The House Judiciary Committee is proposing a bill that expands the reach of the CFAA. Far from addressing the concerns of activists who point to the Aaron Swartz case, it seems to make the situation worse. Why is chair Bob Goodlatte (pictured) doing this?
In IT Blogwatch, bloggers prepare for a fight (again).
Your humble blogwatcher curated these bloggy bits for your entertainment.
Jennifer Martinez reports:
The bill draft would tighten penalties for cyber crimes...establish a standard for when companies would have to notify consumers [and allow] an attempt at a cyber crime [to] be punished as harshly as an actual offense.
It’s unclear which Judiciary members are sponsoring the draft bill. ... Momentum for cybersecurity legislation has increased in recent weeks amid alarms...about hacker attacks on American companies and key infrastructure. ... The draft bill would require companies that acquire, store or use personal information to report a security breach to its customers. ... If a company suffers a massive data breach, the draft bill would require them to notify the FBI or Secret Service. MORE
Alex Wilhelm calls the "attempt to commit" clause "unsettling":
Naturally, if a person is known to be directly working to execute illegal tasks, they should be stopped and charged appropriately. ... [But] boldening the law to allow the government to slap years in prison onto people it thinks are contemplating breaking computer law is troubling.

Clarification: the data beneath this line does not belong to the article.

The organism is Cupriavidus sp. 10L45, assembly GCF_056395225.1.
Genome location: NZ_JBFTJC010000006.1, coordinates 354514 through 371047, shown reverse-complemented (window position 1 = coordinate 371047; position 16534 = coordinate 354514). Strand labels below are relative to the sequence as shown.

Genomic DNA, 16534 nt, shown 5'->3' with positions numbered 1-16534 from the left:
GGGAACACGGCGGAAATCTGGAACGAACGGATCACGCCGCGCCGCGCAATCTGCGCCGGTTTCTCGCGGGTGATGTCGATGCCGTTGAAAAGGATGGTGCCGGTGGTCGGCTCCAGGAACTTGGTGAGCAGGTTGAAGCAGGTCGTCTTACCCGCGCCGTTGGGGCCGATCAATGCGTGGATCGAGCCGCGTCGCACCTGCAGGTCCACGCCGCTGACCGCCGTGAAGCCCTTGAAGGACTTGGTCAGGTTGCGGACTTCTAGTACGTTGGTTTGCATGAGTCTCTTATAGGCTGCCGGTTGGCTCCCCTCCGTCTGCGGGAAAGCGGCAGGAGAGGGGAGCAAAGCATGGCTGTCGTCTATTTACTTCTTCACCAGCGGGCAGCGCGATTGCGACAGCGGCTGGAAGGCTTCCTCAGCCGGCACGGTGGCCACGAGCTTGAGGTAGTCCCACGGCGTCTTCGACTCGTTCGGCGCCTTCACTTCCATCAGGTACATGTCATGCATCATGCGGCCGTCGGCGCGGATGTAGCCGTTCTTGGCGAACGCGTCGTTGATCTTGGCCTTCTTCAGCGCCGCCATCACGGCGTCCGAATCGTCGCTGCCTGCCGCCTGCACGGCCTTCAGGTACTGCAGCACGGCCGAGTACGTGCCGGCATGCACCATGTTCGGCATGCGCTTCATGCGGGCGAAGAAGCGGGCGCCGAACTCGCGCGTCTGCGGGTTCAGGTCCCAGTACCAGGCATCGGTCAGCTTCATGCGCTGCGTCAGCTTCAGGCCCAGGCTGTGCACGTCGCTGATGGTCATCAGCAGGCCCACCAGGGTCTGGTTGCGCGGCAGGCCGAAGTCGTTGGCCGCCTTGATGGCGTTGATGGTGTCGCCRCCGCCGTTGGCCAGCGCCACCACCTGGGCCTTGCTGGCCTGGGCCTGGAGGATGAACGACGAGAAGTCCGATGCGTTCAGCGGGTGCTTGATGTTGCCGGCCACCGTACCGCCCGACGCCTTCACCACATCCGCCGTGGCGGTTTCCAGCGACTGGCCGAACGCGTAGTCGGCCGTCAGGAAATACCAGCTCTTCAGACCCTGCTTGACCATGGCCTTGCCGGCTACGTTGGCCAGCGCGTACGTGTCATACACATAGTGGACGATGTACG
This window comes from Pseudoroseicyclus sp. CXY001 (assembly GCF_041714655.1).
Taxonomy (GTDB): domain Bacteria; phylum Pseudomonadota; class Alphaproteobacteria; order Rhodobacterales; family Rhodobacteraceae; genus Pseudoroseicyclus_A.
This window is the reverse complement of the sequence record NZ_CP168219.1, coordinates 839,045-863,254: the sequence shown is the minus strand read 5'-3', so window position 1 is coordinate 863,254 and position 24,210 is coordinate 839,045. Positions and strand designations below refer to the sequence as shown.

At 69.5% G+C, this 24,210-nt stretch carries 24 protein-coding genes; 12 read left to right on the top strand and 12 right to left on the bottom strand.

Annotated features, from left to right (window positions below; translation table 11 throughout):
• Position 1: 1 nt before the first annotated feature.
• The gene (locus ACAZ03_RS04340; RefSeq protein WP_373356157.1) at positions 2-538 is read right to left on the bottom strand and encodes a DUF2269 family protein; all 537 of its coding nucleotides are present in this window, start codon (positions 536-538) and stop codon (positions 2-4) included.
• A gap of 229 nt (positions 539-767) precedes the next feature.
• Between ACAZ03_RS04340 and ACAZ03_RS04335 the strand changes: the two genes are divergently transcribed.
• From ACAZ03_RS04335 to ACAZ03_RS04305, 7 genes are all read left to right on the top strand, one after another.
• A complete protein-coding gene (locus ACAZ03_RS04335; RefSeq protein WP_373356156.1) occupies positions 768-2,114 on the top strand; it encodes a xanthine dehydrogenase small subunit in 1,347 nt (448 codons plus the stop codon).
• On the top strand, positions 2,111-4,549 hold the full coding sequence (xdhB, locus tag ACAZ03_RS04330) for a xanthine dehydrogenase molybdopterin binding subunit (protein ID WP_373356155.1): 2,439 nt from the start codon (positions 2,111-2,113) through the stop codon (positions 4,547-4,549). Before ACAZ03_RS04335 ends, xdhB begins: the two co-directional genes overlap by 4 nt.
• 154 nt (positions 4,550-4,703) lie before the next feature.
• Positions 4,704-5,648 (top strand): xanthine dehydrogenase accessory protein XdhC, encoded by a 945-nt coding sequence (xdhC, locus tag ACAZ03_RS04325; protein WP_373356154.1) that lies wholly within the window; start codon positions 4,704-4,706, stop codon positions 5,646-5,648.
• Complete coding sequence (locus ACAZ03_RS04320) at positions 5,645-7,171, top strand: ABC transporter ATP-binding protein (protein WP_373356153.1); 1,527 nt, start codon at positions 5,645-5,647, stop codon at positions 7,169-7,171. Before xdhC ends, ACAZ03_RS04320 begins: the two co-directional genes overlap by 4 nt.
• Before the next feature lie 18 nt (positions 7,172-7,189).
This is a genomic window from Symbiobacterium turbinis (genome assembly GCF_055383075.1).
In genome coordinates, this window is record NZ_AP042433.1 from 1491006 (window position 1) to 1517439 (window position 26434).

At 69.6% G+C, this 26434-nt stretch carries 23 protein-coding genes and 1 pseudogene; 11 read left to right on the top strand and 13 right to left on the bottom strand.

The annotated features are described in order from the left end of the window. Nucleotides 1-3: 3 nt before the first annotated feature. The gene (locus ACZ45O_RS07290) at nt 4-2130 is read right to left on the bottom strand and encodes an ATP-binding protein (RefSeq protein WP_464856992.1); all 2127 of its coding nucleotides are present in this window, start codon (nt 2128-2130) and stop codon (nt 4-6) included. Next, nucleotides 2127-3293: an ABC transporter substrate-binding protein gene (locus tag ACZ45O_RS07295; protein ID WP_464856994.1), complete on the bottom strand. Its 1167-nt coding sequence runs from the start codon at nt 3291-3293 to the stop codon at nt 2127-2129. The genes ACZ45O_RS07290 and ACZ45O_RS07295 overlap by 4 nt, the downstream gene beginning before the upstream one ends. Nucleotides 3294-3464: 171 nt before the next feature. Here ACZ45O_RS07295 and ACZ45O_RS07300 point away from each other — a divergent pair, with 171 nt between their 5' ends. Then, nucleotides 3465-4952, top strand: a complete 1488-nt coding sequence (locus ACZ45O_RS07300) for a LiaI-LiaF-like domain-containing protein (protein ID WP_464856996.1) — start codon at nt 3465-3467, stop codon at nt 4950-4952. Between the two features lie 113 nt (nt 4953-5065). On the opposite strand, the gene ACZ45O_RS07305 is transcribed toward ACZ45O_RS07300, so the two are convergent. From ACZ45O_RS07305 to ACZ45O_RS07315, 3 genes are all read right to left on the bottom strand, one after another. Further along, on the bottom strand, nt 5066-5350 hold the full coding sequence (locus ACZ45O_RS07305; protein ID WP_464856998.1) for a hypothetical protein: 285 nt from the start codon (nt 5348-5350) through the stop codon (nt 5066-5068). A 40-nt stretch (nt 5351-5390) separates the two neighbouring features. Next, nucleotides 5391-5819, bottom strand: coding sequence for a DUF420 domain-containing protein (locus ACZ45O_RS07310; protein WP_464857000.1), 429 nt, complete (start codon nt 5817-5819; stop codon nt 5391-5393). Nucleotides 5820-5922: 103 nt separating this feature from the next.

Given the often limited or incorrect interpretation of technology by those who hold legal power such a provision could be exceptionally dangerous. MORE
Here's Mike Masnick, with the fail-wail:
So, you know all that talk about things like Aaron's Law? ...the House Judiciary Committee has decided to raise a giant middle finger to folks who are concerned about abuses of the CFAA. ...it almost feels like the Judiciary Committee is doing it on purpose as a dig at online activists who have fought back against things like SOPA, CISPA and the CFAA.
Basically, this just gives the DOJ yet another tool to use against "computer criminals" when they want to bring the hammer down on someone they don't like. ... [It] can claim that anyone who talked about doing something...that violates the CFAA shall now be punished the same as if they had "completed" the offense.
This is not a good thing. ... You would have hoped that [they] would recognize that now is the time to fix the CFAA, not to make it worse. MORE
And Orin Kerr concurs:
Stop taking DOJ’s language from back in 2011 and packaging it as something new. ... In some ways, [it] is even more severe and harsh than DOJ wanted. ... For example, the proposed language would make it a felony crime to violate Terms of Service.
This language is really, really broad. [It] would make it a felony to lie about your age on an online dating profile [or] to violate TOS in the course of committing a very minor state misdemeanor. MORE
But intellitech suggests a conventional, democratic response:
You can write to them easily here: https://www.eff.org/aarons-law ...add a note to the end of the boilerplate about how you WILL NOT vote for them if they don't act.
Senators and Representatives, [I] see how you vote and how well you represent my interests via http://www.opencongress.org. MORE